There are few traditions that are important for your wedding reception.
Probably the most important and most celebrated tradition for your wedding reception is the cake. The tradition of the wedding cake dates back to early roman times when a thin loaf of bread was broken over the bride’s head at the end of the ceremony. The breaking of the bread symbolizes fertility. Guests would pick up the crumbs as good luck charms. The tradition later evolved and spread to England. In the middle ages, guests would bring small cakes with them to the ceremony and stack them together. The couple would then kiss over the cluster of cakes. Later the multiple cakes became one cake – today’s modern day wedding cake.
The tradition of cutting the cake and sharing the first piece has a few different meanings. One meaning is that by cutting the cake together and sharing the first piece, the couple is signifying sharing their lives together. Guests will share in the good luck by eating the cake. Another meaning is that by cutting the cake, the bride is breaking kinship with her family and by eating the first piece together, the bride is ready to accept all her new responsibilities as a wife and a mother. In ancient Rome, it was said that the couple creates a bond when they cut the cake and share the first piece. Wheat was symbolic of fertility and the sweetness of the cake was thought to bring sweetness to all areas of their lives.
Another must have tradition for your reception is the bouquet and garter toss. This tradition symbolically passes the torch to the man and woman that are lucky enough to catch them. The garter toss is the chance for a single man to share in the good fortune of the groom. In the 14th century, the bride actually tossed the garter herself. The tradition changed to the groom tossing the garter because of all the drunken men fighting to get a piece of the bride. The bouquet toss has its roots in England. It is believed that the bride could pass good fortune to others. In order to obtain this good fortune, guests would try to tear off pieces of the bride’s clothing and flowers. In an attempt to get away with her clothing intact, the bride would throw her bouquet to the crowd.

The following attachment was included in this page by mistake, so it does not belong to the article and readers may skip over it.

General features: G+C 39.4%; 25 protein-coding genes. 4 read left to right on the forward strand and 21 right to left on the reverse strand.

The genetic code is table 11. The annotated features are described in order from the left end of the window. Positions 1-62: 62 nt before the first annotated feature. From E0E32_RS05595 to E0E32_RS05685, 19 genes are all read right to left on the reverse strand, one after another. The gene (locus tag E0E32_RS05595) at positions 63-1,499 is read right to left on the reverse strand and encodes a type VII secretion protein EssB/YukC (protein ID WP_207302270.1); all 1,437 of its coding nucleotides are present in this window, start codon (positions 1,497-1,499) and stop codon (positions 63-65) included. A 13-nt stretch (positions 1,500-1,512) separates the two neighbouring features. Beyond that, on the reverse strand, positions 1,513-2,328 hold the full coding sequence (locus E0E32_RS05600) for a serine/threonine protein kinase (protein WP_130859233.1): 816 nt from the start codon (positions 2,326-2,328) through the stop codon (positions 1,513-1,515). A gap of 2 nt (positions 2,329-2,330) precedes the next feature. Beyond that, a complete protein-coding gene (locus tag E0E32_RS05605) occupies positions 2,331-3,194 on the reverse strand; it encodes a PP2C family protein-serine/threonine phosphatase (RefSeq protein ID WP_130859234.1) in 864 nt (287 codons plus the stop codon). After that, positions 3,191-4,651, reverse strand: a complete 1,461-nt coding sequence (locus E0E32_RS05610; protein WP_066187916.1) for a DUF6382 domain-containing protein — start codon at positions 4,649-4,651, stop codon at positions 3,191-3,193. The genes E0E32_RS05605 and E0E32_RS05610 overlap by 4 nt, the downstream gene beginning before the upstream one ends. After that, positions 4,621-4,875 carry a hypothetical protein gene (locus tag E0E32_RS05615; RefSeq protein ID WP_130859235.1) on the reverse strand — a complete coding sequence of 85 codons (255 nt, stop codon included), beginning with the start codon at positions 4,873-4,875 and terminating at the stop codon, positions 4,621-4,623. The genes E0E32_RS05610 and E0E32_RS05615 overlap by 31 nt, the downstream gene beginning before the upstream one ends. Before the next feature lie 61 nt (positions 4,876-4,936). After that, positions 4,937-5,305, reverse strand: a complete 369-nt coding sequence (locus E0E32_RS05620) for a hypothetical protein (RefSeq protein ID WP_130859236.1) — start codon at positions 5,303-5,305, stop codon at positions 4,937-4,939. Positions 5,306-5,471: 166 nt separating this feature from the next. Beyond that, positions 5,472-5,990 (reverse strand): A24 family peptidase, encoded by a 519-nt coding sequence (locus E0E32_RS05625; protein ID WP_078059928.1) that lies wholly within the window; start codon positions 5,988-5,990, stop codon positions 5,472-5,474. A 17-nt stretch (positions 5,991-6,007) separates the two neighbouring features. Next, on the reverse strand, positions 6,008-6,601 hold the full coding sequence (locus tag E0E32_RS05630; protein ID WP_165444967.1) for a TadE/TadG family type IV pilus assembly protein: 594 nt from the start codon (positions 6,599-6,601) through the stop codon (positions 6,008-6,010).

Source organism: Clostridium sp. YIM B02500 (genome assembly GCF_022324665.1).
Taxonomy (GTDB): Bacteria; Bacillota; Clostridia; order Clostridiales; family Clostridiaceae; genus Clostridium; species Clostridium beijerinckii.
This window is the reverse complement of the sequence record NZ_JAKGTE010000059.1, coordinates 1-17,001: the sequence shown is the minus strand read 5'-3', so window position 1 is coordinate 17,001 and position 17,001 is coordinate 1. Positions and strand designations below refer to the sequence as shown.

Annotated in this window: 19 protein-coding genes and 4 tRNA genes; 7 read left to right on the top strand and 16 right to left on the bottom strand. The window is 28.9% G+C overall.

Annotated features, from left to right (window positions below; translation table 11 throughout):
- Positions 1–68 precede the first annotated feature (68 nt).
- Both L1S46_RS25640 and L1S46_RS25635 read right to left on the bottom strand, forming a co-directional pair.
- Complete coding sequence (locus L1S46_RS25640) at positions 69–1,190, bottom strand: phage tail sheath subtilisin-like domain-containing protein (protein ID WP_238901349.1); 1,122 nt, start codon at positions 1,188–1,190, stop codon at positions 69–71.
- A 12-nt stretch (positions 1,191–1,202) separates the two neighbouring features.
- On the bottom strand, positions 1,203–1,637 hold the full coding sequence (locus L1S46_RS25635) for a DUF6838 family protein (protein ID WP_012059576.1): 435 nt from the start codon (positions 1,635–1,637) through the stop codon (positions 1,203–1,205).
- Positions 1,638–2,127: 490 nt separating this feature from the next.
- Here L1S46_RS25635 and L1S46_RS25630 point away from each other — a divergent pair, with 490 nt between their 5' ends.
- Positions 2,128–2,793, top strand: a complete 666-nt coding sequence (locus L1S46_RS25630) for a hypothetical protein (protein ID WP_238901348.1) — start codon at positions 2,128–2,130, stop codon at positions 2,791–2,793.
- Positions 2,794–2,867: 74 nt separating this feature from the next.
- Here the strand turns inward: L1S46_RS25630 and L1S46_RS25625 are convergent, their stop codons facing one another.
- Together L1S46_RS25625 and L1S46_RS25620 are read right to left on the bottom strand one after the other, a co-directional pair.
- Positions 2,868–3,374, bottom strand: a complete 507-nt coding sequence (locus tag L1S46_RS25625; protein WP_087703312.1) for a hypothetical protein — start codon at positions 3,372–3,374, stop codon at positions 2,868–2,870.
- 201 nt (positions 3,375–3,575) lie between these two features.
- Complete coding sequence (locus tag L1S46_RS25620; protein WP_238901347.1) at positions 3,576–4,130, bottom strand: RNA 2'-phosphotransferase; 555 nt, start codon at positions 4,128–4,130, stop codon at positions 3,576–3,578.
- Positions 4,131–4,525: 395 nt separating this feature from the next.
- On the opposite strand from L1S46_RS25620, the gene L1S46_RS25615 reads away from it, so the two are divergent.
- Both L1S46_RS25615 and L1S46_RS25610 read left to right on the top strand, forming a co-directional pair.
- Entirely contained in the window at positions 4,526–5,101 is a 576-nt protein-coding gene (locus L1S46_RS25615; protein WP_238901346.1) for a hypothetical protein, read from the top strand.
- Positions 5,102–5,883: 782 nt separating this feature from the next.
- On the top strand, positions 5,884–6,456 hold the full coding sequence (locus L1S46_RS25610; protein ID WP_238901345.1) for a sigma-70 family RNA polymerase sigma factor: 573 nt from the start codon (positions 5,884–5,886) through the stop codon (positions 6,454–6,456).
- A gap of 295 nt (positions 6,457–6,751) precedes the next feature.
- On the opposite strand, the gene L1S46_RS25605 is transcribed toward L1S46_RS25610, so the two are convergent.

Trying shoes and cans to the bumper of the couple’s car is another tradition. Loud noises were said to ward off evil spirits. So by tying cans or other objects to the car, the loud noise made when the couple drove off would help ward off evil spirits as the couple begins their life together. The shoes are a tradition that started in Tudor times. Guests would actually throw shoes at the bride and groom. If they or their carriage were hit, it meant that good fortune had been bestowed upon them. In Anglo Saxon times, the groom would actually strike the bride with a shoe to establish his authority. Brides would then throw a shoe at the bridesmaids to see who would get married next. Throwing shoes at the bride is also a sign that authority over her is being transferred from her father to her new husband. A variation was for the bride’s father to throw her shoe at the groom as a toke of his surrender of his daughter. This evolved through the years to just tying the shoes to the car.